We were challenged by the nonchalant attitudes of ministry officials whose partnerships we wanted in order to reach the schools. We were challenged by the need to interest women that they could still learn computer skills and make professional use of these skills. We were also challenged by the fact that our trainers were mainly male, which did not provide sufficient role models for the women and girls.

WT: What are some success stories you can share with us?

YZ: Our advocacy has succeeded in getting government agencies in Nigeria to take the need for creating opportunities for girls and women to excel in computer-related professions more seriously. As of today, we have requests from more than 30 girls secondary schools for us to teach their students. We have already commenced training for schools within Kano to provide training to girl students in our facility every Wednesday and Thursday.

We have also been able to inspire women's organizations to see the issue of providing computer training for their members as a means for empowerment. Thus, organizations such as Women Farmers Network (WOFAN), Federal of Muslims Women Associations of Nigeria (FOWMAN) and Voice of Widows, Divorcees and Orphans Association of Nigeria have now established computer training units and are running training programs for women. With our partners and teachers, we have demanded that our government provide computer facilities in the schools for girls. This has resulted in the building and equipping of a computer training laboratory for Government Girls Secondary School, Dakata, a joint effort of the PTA and government.

Overall, we have also conducted more trainings than we had planned, especially for female teachers, which has been one of the most effective ways of getting role models for our schoolgirls.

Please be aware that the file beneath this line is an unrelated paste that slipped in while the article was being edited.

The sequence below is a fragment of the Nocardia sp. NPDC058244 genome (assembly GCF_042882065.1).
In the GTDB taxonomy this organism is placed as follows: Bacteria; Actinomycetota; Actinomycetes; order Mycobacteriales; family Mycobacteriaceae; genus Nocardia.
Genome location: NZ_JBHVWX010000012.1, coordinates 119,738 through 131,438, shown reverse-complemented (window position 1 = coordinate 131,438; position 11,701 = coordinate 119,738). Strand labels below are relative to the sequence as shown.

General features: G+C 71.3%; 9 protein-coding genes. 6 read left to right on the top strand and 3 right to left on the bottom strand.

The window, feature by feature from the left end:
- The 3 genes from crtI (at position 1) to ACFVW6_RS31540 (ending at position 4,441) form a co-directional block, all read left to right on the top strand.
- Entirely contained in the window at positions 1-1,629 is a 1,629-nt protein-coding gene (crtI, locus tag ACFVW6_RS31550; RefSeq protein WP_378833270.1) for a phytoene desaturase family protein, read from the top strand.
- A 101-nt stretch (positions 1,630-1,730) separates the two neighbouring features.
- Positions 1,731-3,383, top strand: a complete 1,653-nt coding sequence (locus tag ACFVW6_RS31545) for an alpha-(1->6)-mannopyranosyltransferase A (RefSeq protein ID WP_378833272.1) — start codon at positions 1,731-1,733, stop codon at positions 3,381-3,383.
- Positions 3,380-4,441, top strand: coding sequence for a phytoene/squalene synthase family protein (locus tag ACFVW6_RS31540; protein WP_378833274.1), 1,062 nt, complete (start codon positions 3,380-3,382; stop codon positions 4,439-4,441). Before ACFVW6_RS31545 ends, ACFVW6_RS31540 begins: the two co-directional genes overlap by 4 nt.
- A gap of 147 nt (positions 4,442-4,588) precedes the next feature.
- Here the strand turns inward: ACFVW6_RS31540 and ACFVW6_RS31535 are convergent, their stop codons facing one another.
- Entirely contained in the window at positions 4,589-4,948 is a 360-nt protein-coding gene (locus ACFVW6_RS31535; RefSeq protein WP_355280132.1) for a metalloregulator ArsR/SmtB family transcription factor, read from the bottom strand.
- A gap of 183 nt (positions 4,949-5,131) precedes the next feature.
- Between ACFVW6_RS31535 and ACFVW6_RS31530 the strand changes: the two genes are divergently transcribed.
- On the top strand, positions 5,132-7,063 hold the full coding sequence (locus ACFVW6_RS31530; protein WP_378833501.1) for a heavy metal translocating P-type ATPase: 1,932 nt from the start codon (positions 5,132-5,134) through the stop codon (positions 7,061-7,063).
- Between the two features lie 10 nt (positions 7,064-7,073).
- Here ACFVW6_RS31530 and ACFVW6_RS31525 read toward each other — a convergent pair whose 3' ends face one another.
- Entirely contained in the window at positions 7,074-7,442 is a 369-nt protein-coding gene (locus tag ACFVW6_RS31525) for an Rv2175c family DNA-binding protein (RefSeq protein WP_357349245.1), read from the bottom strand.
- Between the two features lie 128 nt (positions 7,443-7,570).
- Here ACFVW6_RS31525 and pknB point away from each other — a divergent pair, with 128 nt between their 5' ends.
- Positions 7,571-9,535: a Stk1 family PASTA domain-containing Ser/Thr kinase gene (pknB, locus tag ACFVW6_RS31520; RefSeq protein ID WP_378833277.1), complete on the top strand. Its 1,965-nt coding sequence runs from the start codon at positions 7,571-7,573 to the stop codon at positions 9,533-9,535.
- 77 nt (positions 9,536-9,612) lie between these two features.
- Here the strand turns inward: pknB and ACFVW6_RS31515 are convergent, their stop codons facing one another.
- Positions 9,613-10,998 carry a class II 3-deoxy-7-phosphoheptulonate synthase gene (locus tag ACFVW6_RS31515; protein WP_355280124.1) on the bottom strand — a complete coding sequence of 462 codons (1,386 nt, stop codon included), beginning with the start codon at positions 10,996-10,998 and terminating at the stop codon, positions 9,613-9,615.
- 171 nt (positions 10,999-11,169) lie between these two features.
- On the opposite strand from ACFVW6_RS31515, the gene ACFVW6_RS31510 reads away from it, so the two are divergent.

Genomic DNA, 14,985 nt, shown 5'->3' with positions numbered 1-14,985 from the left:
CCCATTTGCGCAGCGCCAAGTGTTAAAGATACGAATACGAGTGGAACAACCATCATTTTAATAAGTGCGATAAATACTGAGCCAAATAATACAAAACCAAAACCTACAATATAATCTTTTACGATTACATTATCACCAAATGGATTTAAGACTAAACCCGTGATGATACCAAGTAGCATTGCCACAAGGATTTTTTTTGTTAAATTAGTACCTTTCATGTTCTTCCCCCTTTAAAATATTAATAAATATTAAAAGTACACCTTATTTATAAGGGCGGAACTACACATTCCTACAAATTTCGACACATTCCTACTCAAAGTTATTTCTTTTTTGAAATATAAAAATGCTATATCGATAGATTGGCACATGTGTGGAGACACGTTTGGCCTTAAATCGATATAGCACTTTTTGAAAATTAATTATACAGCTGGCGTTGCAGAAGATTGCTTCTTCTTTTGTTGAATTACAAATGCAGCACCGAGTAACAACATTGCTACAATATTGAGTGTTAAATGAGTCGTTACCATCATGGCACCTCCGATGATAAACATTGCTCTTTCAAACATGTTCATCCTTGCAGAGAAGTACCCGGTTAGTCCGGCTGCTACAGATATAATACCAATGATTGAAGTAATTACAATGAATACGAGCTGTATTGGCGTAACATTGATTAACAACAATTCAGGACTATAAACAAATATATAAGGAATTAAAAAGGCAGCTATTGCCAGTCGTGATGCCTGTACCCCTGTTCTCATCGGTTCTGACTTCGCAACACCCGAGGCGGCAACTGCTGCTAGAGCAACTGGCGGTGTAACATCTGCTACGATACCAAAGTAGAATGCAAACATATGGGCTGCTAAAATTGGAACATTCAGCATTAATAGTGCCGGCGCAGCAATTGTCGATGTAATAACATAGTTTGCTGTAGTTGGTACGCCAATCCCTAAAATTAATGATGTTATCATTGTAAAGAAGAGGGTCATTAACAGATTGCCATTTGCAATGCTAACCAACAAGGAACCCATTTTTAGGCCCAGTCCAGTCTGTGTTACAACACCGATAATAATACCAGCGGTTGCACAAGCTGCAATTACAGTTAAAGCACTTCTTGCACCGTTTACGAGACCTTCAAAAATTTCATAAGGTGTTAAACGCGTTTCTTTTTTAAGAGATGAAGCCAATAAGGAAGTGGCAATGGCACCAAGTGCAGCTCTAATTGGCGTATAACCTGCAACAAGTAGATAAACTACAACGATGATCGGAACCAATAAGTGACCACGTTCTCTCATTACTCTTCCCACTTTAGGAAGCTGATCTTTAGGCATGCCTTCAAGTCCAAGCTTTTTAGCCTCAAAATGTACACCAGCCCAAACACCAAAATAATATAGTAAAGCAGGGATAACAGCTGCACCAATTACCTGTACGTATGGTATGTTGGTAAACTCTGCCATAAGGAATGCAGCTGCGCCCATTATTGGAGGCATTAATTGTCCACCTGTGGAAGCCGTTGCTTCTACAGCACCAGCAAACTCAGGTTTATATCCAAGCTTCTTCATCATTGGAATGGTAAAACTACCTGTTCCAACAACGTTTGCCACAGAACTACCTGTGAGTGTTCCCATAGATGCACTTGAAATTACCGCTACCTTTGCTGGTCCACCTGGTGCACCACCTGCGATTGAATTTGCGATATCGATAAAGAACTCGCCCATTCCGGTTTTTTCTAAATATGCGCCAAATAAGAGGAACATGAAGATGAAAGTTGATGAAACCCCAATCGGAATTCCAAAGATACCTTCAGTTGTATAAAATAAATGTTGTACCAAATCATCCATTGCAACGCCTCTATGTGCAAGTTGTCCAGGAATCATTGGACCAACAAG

WT: What are your recommendations for others who want to help women in STEM?

YZ: First, they should approach STEM from the standpoint of empowering women to have career opportunities. Secondly, those who want more women in STEM must be determined in their advocacy, for much of it is about getting people, including the women themselves, to change their mindset. Third, strategic alliances are critical. We were able to get several reform-minded people within our society to work with us to get through to relevant key stakeholders that served as our gatekeepers in getting through to both the schools and the women population outside the school system.

WT: How has the WeTech Network helped you with your project?

YZ: The WeTech Network has helped us in several ways. One was that we drew inspiration from the work other people and organizations within the network were doing. If they could do it, why not us? Secondly, we also learned a few things from others in how to make STEM and computer training more playful so participants are really interested and engaged. Thirdly, it also helps to know that what we are doing here is not just an isolated thing but something whose time has come. If we do not change, we will find ourselves at the bottom of the ladder. Through WeTech, we have also met a number of female role models who have joined our advocacy efforts and increased our pool of female trainers, which is important for helping our girl participants overcome their inhibitions.

WT: What is next for CITAD?

YZ: We shall continue to support schools in providing computer training opportunities for girls, especially working to build the capacity of both school and educational authorities in order to provide STEM-related trainings to their students. We are also working with women's organizations to provide similar types of trainings and, of course, we will continue to pursue other ways to include more women in STEM.